This multi-layered parotta is an exotic dish which is loved by everybody. It goes well with Kuruma (Spicy gravy with or without meat) and Raitha. It is different from paratha and needs a little extra care and skills to make this. Parotta was introduced to Tamil Nadu by the SriLankan wokers working in Tutucorin harbour from there it spread across the state and then to neighbouring state. Parottas are usually available as street food and in restaurants across Kerala, Tamil Nadu and parts of Karnataka, Telangana and Andhra Pradesh states. You can find Parotta travelled to Southasian continents along with the workers from Tamilnadu where the name got a transformation to Roti Canai (Bread from Chennai) is a type of Indian-influenced flatbread found in Malaysia, Brunei, Indonesia and Singapore. It is often sold in Mamak stalls in Malaysia; also in Malay, Minangkabau and Aceh restaurants in Indonesia. It is known as roti prata in Southern Malaysia and Singapore, and is similar to the Indian Kerala porotta. It is also found throughout Thailand, where it is called “Ro Tee” and is typically sold by Muslims, most often from street carts, and is usually Halal.
Kothu Parotta or Mutta Parotta
or sometimes called ‘Settu’ is a very popular dish in Madurai. It is a minced parotta with egg and salna – a spicy gravy. The preparation goes beyond the art of making authentic parota in a style. Kothu parotta is the famous street food item over here.
“I love this dish so much..It is a dish that you want to prepare when you have leftover parotta last night.Just tear those,add some onions and stuffs,crack open two eggs mix it up and eat it (Don’t forget the spices).”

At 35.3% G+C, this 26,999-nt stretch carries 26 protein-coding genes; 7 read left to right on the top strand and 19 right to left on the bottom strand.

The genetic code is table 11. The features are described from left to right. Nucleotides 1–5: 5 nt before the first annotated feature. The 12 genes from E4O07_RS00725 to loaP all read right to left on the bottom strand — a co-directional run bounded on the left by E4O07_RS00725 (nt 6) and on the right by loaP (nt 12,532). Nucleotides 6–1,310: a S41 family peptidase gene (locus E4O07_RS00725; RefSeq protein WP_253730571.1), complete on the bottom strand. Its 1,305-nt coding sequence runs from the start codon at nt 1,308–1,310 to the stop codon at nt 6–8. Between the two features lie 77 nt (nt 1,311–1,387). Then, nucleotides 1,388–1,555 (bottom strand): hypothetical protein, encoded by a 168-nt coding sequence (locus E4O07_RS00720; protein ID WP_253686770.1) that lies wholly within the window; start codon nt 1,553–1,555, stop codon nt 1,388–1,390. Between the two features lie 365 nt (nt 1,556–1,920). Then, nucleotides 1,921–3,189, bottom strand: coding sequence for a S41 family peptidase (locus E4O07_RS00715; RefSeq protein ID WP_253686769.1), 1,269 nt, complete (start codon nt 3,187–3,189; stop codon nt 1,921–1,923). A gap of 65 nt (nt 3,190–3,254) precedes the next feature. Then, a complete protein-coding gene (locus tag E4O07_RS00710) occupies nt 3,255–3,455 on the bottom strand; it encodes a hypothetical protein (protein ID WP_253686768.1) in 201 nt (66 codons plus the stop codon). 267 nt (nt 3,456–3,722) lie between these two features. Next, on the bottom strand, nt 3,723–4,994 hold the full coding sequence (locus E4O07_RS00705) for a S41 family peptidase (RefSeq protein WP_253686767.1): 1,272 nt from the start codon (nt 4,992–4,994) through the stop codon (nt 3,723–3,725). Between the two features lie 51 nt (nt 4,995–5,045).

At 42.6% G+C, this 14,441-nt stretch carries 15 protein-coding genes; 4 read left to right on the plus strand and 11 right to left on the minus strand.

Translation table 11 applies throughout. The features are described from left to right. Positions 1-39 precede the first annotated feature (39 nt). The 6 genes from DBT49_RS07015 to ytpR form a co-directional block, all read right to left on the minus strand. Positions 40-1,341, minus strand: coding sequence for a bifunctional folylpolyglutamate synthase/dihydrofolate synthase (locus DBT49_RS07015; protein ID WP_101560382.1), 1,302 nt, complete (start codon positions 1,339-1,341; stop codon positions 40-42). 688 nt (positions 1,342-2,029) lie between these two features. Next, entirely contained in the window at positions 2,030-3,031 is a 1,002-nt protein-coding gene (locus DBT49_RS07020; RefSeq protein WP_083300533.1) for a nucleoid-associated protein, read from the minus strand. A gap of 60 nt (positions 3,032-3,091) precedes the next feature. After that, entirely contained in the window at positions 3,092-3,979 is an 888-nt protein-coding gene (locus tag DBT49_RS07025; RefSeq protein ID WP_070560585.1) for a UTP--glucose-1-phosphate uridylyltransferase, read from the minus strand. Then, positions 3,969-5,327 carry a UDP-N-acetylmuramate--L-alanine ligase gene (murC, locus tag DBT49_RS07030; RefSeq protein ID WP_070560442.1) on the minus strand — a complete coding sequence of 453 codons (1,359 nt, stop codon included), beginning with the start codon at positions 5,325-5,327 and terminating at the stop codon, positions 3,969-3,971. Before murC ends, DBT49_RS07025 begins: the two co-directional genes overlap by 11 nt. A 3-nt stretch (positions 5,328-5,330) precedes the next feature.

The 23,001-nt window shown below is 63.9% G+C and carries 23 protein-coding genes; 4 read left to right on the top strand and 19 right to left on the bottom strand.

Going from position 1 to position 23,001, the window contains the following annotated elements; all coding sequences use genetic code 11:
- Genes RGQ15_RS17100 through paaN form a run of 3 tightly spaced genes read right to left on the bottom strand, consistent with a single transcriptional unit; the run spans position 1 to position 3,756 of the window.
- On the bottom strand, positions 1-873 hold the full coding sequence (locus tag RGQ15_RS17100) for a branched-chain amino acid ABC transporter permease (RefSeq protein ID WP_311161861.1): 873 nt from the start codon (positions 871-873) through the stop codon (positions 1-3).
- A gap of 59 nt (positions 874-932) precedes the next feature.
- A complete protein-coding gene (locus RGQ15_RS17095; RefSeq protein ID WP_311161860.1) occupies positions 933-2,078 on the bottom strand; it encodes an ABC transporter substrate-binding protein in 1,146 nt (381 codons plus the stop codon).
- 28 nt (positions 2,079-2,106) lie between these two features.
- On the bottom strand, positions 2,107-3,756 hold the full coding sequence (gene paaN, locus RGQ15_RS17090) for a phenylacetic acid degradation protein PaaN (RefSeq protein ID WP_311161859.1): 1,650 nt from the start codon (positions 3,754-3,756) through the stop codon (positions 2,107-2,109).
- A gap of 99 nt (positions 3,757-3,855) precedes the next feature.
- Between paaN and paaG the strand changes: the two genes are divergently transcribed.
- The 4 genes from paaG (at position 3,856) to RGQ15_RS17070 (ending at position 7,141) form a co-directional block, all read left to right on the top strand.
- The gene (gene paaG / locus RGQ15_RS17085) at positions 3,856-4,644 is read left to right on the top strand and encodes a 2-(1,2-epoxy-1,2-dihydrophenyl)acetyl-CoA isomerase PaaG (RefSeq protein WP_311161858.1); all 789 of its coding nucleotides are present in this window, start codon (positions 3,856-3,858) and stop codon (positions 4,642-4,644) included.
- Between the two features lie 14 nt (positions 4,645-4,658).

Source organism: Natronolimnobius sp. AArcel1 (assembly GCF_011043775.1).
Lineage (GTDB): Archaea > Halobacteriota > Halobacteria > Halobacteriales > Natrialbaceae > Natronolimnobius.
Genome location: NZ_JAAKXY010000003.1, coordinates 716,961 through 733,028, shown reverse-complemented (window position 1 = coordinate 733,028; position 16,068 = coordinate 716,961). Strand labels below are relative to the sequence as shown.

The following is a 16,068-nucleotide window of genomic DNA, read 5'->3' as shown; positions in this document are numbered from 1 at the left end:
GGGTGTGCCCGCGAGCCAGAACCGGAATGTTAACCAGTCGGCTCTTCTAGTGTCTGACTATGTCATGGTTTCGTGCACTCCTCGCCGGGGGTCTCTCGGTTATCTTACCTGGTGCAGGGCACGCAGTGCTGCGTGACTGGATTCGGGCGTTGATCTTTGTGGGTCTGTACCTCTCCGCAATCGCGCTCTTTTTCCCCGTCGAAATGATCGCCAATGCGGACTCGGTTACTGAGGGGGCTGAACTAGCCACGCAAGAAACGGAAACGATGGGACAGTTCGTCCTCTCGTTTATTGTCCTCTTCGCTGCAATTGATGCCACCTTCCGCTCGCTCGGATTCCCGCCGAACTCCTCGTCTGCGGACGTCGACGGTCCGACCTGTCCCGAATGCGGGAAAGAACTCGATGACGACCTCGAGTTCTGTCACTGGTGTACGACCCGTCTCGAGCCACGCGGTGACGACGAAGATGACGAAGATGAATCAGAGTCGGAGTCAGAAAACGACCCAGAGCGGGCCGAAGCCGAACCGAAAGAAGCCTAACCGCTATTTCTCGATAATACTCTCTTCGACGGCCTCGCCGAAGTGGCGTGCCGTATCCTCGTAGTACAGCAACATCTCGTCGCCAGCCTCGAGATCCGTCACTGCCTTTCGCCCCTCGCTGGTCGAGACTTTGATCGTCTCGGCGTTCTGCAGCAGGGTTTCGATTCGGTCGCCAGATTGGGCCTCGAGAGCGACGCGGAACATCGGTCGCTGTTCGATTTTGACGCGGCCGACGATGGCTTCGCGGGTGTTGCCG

If you have ever seen on those street shops they will prepare like the above method, but they will pour a little of that lovely salna in it, that will give a unique taste to this dish.You could also add any chicken curry to this.
Uses the same ingredients as coin and Malabar parotta, what differs is the technique used to flatten the dough. The name may come from the Tamil word ‘veesu’ which means to spin/wave in the air. The rolled-out discs of dough gets flipped in the air and spun until it turns paper thin. The corners are then gathered and folded to form an envelope, and the parottas are tawa-fried with a little drizzle of oil.
Virudhunagar Ennai Parotta
This is for those who want to up the parotta ante even further. Instead of pan frying, the dough gets deep-fried, and the result is a parotta that is crunchy and flaky on the outside and soft on the inside. Madurai is the home of this parotta type where it served with a spicy gravy called salna on the side.
Although originating in Sri Lanka, Ceylon parotta has been adapted into the parotta canon in South India and is common throughout Tamil Nadu and Kerala. It is made of two layers and like veechu parotta, folded into an envelope. What sets the Ceylon parotta apart is that it is often stuffed with vegetables or minced meat, or even seafood, in some cases.
It is an other variation of kothu parotta, chilli parotta contains capsicum and onions in the place of meat. In certain variations, the pieces of parotta are coated in flour and spices and deep-fried until crispy. The pieces are then tossed in a coconut gravy along with capsicum and onion. In both, chilli and kothu parottas, curry leaves that are added towards the end, elevate the dish to new levels of deliciousness.
It is made following the same technique as the Malabar parotta. What differs here is the size – while the typical Malabar parotta is about the size of a side plate, the coin parotta is, no, not the size of a coin, but that of a saucer. Perhaps invented for the slightly more health conscious, the coin parotta is a popular feature at any typical Malayali wedding. The small size makes the dough easier to roll out, and most home-cooks prefer to make them in their kitchen over Malabar parotta.
Malabar Parotta is the most popular of all the South Indian varieties, Malabar parottas are a flakier, more layered cousin of the North Indian laccha. Made with maida, eggs, water and generous amounts of ghee or oil; the key to getting the perfect Malabar parotta lies in letting the dough rest, and also in stretching the dough as thin as possible so that more layers can be incorporated. Once the Malabar parotta has been fried, the sides are gathered and given a quick crush that opens up the layers and makes it flakier.
Most of us prefer parotta for its taste! However, there is a word of being heal conscious for parotta lovers!